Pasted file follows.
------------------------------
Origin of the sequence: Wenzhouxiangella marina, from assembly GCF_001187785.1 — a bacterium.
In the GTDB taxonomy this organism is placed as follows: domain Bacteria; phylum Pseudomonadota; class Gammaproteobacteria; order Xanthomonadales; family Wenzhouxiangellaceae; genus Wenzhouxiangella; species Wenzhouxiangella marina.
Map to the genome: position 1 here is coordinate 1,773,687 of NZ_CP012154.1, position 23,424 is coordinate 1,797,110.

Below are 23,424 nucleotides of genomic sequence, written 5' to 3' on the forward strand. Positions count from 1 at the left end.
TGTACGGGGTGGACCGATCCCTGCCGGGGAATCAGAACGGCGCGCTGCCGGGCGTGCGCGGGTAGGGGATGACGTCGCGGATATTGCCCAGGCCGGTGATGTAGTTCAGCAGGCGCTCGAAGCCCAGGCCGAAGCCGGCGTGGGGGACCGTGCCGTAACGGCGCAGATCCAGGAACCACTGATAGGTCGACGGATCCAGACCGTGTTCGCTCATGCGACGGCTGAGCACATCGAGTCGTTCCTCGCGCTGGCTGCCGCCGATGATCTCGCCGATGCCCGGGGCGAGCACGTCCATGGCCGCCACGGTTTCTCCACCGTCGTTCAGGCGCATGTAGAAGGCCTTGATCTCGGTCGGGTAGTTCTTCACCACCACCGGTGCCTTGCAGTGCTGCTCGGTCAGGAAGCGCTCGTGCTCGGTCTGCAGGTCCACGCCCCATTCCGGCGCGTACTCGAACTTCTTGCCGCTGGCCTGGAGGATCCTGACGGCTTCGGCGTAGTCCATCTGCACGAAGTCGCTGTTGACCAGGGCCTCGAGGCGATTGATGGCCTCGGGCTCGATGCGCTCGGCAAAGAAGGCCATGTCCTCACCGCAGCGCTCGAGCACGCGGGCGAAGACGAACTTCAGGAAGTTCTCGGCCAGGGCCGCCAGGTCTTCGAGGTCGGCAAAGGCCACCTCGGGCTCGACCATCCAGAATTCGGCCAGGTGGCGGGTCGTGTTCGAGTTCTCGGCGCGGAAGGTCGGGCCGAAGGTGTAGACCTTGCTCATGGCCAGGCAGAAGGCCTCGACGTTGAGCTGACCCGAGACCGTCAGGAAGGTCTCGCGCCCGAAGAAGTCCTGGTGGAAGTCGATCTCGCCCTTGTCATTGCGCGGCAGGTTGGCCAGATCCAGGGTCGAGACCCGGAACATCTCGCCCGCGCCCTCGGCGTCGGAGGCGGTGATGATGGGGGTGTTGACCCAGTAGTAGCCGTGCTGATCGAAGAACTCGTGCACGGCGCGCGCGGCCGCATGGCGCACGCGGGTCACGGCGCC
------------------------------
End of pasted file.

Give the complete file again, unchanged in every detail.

Origin of the sequence: Wenzhouxiangella marina, from assembly GCF_001187785.1 — a bacterium.
In the GTDB taxonomy this organism is placed as follows: domain Bacteria; phylum Pseudomonadota; class Gammaproteobacteria; order Xanthomonadales; family Wenzhouxiangellaceae; genus Wenzhouxiangella; species Wenzhouxiangella marina.
Map to the genome: position 1 here is coordinate 1,773,687 of NZ_CP012154.1, position 23,424 is coordinate 1,797,110.

Below are 23,424 nucleotides of genomic sequence, written 5' to 3' on the forward strand. Positions count from 1 at the left end.
TGTACGGGGTGGACCGATCCCTGCCGGGGAATCAGAACGGCGCGCTGCCGGGCGTGCGCGGGTAGGGGATGACGTCGCGGATATTGCCCAGGCCGGTGATGTAGTTCAGCAGGCGCTCGAAGCCCAGGCCGAAGCCGGCGTGGGGGACCGTGCCGTAACGGCGCAGATCCAGGAACCACTGATAGGTCGACGGATCCAGACCGTGTTCGCTCATGCGACGGCTGAGCACATCGAGTCGTTCCTCGCGCTGGCTGCCGCCGATGATCTCGCCGATGCCCGGGGCGAGCACGTCCATGGCCGCCACGGTTTCTCCACCGTCGTTCAGGCGCATGTAGAAGGCCTTGATCTCGGTCGGGTAGTTCTTCACCACCACCGGTGCCTTGCAGTGCTGCTCGGTCAGGAAGCGCTCGTGCTCGGTCTGCAGGTCCACGCCCCATTCCGGCGCGTACTCGAACTTCTTGCCGCTGGCCTGGAGGATCCTGACGGCTTCGGCGTAGTCCATCTGCACGAAGTCGCTGTTGACCAGGGCCTCGAGGCGATTGATGGCCTCGGGCTCGATGCGCTCGGCAAAGAAGGCCATGTCCTCACCGCAGCGCTCGAGCACGCGGGCGAAGACGAACTTCAGGAAGTTCTCGGCCAGGGCCGCCAGGTCTTCGAGGTCGGCAAAGGCCACCTCGGGCTCGACCATCCAGAATTCGGCCAGGTGGCGGGTCGTGTTCGAGTTCTCGGCGCGGAAGGTCGGGCCGAAGGTGTAGACCTTGCTCATGGCCAGGCAGAAGGCCTCGACGTTGAGCTGACCCGAGACCGTCAGGAAGGTCTCGCGCCCGAAGAAGTCCTGGTGGAAGTCGATCTCGCCCTTGTCATTGCGCGGCAGGTTGGCCAGATCCAGGGTCGAGACCCGGAACATCTCGCCCGCGCCCTCGGCGTCGGAGGCGGTGATGATGGGGGTGTTGACCCAGTAGTAGCCGTGCTGATCGAAGAACTCGTGCACGGCGCGCGCGGCCGCATGGCGCACGCGGGTCACGGCGCC